How Can Parents Improve Collaboration?

In my experience, both as educator and parent, I’ve found that most teachers and administrators are trying to do the best they can. Just as teachers don’t always understand the experiences of parents, parents are often not familiar with the experiences of the school personnel, the policies they must follow, or the restrictions they have. Until you have concrete reasons to believe otherwise, assume that the teachers and administrators are operating with the best of intentions.

Exercise your right to participate in the process: Most teachers with whom I worked were happy when parents were actively involved, asked questions, and stayed engaged. It’s frustrating for them when they feel that parents aren’t actively participating in their child’s IEP process. I wanted parents to participate but was not always as proactive as I could have been in inviting them to engage in IEP development or strategy brainstorming away from the IEP table—but if a parent had initiated that contact and suggested we work together to consider IEP content, I would have been thrilled.

Don’t get in the weeds of the process: On the other hand, it’s important not to get in the way of the teachers doing their jobs. Don’t micromanage the process, monitoring dates and questioning the qualifications of assessors and the validity of the assessments or interventions (all things I have seen happen). Again, unless you have concrete reasons to believe otherwise, trust that the professionals working with your child are just that: professionals. They know what to do and how to do it, not just for your child but for all the children for whom they are responsible. While your child is your priority every day, and rightly so, your child’s teachers are responsible for many children and sometimes need to prioritize based on immediate need.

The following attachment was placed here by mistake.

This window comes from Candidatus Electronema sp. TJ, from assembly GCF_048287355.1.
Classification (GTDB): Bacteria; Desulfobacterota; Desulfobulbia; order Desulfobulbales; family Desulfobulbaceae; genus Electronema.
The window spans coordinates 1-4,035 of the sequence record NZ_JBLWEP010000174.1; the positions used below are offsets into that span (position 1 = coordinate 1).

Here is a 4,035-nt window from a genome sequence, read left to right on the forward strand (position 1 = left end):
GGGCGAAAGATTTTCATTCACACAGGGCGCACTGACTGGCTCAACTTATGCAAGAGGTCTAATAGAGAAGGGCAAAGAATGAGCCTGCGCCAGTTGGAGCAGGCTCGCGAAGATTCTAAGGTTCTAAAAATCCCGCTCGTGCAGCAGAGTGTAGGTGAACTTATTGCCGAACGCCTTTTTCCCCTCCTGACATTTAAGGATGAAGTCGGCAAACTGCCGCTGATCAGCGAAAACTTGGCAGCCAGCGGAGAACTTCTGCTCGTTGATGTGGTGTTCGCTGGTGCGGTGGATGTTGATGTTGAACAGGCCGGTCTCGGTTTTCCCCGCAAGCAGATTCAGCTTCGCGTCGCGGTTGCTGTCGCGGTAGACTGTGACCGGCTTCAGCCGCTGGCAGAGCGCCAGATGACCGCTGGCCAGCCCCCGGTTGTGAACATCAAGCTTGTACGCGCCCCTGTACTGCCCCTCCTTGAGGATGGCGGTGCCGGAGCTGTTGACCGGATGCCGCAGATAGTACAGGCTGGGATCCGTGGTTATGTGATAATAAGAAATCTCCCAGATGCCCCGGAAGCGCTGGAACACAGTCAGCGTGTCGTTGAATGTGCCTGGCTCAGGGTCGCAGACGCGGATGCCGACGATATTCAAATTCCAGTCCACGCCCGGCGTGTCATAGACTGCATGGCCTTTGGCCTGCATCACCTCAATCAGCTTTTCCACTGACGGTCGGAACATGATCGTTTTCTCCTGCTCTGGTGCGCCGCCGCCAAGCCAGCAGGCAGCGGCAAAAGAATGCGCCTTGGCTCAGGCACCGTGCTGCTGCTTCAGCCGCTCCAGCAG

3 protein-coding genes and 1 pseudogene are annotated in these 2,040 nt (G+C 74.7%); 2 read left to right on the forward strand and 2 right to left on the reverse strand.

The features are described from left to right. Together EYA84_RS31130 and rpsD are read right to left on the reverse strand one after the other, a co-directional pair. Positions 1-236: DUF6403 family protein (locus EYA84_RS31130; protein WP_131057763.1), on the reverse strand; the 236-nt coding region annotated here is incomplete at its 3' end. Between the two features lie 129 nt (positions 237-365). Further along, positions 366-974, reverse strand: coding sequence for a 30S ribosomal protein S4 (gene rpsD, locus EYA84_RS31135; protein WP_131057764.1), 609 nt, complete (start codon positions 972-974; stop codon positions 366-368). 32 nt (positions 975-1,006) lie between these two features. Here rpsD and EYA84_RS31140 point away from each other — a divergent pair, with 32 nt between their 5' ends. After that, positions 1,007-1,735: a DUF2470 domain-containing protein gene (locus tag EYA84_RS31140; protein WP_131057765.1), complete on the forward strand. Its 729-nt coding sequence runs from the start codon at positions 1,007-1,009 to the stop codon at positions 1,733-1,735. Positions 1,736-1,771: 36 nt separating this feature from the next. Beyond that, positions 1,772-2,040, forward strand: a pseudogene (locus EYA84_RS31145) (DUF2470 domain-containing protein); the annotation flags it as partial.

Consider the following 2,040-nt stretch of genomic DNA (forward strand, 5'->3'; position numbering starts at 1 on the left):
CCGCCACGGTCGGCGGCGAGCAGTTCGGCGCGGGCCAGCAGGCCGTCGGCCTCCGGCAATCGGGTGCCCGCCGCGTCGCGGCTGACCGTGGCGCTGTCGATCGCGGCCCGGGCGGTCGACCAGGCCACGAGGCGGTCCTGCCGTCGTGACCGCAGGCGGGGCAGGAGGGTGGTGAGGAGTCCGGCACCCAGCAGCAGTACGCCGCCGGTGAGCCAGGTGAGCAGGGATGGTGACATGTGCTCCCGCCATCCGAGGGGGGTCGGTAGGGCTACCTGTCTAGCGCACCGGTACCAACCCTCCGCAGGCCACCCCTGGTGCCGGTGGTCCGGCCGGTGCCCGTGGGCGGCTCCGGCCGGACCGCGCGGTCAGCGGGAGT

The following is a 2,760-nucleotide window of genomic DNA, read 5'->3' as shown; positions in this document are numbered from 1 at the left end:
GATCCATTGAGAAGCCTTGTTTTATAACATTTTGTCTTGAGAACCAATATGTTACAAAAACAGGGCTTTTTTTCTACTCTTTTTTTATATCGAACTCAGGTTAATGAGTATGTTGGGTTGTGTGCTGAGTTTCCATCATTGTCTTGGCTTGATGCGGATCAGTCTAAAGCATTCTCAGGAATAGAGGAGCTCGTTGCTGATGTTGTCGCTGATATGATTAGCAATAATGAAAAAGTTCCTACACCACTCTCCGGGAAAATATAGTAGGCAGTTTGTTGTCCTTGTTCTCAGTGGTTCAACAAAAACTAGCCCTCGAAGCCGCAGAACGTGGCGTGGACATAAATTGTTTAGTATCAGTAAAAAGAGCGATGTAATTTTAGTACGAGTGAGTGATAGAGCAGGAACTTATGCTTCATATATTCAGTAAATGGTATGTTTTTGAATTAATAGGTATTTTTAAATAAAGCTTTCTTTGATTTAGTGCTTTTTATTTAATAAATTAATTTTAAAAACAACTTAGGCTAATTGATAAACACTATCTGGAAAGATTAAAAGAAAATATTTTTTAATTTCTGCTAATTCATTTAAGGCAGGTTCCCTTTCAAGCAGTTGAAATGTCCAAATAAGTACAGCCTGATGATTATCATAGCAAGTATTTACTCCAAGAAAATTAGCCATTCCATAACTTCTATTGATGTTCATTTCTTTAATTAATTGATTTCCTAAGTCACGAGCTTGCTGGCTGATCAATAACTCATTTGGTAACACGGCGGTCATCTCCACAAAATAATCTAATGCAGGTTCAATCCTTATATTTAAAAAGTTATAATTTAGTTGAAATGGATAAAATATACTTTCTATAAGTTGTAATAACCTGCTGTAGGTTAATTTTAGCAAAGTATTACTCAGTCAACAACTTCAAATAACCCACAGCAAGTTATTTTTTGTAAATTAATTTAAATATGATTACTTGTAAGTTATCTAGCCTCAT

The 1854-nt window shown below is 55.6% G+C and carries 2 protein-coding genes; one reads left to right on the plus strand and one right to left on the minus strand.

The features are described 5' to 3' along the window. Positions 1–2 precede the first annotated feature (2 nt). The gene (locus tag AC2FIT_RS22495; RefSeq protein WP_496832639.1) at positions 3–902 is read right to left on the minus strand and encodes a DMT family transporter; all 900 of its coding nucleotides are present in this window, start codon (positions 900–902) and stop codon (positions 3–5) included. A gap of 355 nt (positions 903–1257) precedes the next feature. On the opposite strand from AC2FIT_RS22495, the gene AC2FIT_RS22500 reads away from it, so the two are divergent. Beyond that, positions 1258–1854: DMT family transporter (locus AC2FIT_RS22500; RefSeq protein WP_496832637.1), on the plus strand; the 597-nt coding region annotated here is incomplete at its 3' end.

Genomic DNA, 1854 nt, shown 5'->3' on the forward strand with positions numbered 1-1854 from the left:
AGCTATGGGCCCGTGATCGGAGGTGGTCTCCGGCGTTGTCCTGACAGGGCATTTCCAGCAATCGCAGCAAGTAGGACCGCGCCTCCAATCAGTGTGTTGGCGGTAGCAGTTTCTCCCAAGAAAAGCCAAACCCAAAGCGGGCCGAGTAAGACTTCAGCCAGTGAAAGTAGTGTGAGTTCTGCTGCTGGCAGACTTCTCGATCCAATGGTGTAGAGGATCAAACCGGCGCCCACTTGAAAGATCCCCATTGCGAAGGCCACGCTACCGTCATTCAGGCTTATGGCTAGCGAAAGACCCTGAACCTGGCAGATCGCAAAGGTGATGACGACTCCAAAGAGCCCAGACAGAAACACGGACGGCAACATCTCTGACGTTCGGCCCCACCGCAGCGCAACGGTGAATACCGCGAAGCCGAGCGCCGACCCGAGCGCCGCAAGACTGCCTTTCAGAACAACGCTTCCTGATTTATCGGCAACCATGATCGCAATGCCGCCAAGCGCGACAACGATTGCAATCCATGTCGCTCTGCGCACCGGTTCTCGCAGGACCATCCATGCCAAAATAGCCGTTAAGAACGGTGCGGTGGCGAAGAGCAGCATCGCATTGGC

Thriving collaborative processes will not magically eliminate a child’s disability or dissolve any potential conflict, but they can provide a strong foundation for the people who care about the child the most to build a relationship that will nurture success.